I was recently killing some time in the main waiting room at the Westchester County/White Plains airport. In this area, nearly every surface is covered with advertising, but it was hard to miss the huge IBM ads (one shown at right) pasted to the pillars. As I sat there amidst the crowd, I kept looking back and thinking I had seen the image someplace before. While there was no image credit anywhere on the ad, it finally dawned on me that this was a Chris Jordan photograph, repurposed in a commercial context.
Chris Jordan (artist website here) makes mural sized images that depict mass culture and consumerism in the form of highly dense pictures of repeated forms. He has made images of water bottles, cell phones, cigarettes, packing peanuts, oil drums and plastic bags (among many other items). His work is represented by Kopeikin Gallery (here).
The aim of this post is not to review Jordan’s work, but to consider the questions of fine art photographers allowing their work to be used for advertising. As I waited for my plane, I couldn’t help thinking about what my reaction to the ad would have been if I owned the same image and had it hanging in my home (for the record, we do not own any work by the artist, so this is a hypothetical exercise). By the way, it is called Light Bulbs, was made in 2008, and is normally printed 72×96, not vertical as is the case for the ad. It depicts approximately 320,000 bulbs (unless the image was cropped for the ad), the equivalent of the number of kilowatt hours of electricity wasted in the US every minute from inefficient residential electricity. It delivers its message about the need for change in how we use energy very effectively.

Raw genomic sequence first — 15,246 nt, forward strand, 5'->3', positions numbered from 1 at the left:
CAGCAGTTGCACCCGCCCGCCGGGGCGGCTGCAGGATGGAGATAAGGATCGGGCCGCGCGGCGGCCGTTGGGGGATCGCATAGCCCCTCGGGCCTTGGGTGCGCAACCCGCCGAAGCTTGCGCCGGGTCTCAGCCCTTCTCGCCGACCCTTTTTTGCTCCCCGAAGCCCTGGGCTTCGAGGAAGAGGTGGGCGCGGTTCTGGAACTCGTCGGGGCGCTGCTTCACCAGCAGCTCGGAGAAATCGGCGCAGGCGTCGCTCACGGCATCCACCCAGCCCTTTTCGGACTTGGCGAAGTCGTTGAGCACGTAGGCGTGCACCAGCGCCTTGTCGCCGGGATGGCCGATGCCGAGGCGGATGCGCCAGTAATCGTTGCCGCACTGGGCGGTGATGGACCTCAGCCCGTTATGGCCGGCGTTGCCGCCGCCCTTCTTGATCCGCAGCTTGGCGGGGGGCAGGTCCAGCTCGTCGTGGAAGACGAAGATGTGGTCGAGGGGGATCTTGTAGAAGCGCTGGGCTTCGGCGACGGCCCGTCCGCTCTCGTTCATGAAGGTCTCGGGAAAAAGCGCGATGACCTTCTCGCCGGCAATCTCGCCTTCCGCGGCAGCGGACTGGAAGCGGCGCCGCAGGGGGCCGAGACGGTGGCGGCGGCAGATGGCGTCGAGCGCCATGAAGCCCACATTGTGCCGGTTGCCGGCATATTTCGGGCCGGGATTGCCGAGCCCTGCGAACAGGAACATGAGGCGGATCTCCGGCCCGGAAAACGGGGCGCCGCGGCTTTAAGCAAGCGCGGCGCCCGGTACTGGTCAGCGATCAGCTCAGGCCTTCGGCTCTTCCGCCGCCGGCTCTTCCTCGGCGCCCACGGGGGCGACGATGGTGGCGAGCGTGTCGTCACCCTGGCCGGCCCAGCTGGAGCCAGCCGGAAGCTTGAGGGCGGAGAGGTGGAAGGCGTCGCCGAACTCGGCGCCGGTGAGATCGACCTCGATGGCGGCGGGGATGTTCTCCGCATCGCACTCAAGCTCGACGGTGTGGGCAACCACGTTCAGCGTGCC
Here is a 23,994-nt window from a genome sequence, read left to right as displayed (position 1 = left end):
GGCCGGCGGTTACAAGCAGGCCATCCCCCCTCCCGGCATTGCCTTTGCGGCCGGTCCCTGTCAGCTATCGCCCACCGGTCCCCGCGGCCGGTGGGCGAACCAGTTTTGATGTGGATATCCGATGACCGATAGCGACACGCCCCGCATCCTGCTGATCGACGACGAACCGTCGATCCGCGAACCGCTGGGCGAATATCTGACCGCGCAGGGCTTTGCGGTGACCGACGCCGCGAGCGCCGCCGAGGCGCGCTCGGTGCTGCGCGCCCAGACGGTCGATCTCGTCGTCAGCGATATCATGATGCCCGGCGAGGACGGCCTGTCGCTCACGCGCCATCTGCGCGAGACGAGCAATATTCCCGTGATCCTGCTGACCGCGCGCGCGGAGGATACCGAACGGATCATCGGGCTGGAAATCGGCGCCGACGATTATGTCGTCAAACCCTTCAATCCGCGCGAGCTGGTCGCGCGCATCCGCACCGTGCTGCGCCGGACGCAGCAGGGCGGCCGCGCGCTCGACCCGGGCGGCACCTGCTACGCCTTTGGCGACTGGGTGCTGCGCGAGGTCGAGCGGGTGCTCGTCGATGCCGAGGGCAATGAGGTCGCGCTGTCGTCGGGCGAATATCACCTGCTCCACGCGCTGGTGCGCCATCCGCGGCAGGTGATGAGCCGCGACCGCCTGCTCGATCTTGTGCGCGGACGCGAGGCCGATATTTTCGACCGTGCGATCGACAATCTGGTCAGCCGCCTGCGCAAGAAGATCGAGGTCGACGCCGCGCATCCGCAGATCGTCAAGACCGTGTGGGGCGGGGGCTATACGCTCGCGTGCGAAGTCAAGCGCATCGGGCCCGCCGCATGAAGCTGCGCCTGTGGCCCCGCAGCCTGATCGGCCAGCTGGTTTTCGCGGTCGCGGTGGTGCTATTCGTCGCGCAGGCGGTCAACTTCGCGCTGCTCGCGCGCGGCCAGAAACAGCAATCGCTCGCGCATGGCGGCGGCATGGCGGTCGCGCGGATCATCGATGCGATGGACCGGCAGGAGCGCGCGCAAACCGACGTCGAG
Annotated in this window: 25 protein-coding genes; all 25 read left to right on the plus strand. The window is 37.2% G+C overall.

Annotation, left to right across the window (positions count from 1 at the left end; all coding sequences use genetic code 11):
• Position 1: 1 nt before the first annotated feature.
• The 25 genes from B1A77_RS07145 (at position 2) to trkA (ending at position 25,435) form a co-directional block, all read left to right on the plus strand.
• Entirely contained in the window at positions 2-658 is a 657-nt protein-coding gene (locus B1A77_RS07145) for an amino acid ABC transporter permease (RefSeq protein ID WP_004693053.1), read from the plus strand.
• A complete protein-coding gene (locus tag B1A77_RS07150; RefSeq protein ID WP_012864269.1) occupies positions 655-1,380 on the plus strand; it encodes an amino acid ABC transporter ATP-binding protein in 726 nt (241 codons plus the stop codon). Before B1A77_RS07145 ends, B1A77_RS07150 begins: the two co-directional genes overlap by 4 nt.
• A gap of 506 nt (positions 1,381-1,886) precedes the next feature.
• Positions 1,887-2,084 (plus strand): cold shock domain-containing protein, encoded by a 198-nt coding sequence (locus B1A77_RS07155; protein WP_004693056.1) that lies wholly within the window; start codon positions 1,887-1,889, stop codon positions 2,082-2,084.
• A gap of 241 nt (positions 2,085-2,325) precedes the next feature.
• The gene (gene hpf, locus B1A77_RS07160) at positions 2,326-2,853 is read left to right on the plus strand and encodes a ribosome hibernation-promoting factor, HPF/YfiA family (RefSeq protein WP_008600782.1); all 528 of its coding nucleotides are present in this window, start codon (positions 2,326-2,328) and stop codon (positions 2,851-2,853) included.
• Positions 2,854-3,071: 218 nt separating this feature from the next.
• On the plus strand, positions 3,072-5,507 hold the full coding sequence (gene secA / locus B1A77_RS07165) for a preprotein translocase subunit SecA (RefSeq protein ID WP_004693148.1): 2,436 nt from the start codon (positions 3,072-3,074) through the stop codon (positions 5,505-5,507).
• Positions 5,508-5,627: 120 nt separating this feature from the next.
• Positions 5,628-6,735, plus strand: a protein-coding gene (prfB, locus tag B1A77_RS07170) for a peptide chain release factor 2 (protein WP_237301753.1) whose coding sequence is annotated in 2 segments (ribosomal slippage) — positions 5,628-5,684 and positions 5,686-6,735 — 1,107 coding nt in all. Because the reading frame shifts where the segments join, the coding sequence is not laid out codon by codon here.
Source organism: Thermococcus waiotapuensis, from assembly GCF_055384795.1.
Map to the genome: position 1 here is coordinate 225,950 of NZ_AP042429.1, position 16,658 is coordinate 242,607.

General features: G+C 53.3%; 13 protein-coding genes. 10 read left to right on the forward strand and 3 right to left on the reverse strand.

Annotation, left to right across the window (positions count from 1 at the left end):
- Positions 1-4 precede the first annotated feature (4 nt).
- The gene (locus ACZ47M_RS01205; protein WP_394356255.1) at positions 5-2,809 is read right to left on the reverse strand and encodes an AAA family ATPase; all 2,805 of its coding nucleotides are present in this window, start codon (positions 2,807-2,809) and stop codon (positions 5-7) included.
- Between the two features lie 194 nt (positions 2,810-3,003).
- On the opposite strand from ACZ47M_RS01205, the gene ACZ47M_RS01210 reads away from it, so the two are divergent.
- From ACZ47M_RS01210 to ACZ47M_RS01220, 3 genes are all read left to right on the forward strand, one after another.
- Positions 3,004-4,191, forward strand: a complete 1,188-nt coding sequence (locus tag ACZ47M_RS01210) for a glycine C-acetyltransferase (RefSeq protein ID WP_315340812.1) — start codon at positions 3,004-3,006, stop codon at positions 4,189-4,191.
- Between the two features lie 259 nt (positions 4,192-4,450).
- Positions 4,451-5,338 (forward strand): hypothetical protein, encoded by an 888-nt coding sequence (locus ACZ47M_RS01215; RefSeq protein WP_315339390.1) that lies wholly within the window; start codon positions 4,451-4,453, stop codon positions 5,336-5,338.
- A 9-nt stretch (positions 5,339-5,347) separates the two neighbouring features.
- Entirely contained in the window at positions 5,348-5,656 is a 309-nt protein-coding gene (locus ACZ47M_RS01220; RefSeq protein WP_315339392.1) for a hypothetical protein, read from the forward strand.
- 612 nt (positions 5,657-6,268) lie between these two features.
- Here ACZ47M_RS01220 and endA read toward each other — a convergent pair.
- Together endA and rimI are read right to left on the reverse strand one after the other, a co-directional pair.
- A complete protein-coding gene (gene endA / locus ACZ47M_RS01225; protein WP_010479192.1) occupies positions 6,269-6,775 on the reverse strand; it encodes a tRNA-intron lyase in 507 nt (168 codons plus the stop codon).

On one hand, the ad exposes Jordan’s work (and viewpoint) to a much wider audience than might normally see it in a gallery or museum. Many, many more people will see the picture as a result of this ad (thousands pass through this particular waiting room each day, and it is likely plastered in many other waiting rooms just like it in other cities), some of whom might be struck enough by the image to track down who the artists was, indirectly leading to more demand for Jordan’s work. If we already owned the work, perhaps it would increase in value or we could secretly feel good about ourselves as people who saw the trend early.
On the other hand, it may be the case that the ad will be more recognized than the image itself. Perhaps people will now visit our home and say, “isn’t that from an IBM ad?” (I will wearily nod yes), or maybe I will continually think this myself as I see it each day, forever stuck in an annoying visual rut. Overexposure may dull its potency.
A harsh way to characterize this ad is that it is a sell out. Perhaps a more realistic view is that it is a way to generate some additional revenue for Jordan from work that already exists, and virtually all artists could use some more cash flow. IBM is a solid brand to be associated with, and increased exposure is generally a good thing for an artist early in his career; perhaps the ad will lead to other exciting opportunities for Jordan’s work that wouldn’t have come along otherwise. All in, such an ad is likely a net positive for Jordan; there is no right answer here, only a recognition that the step from fine art to commerce is a very short one.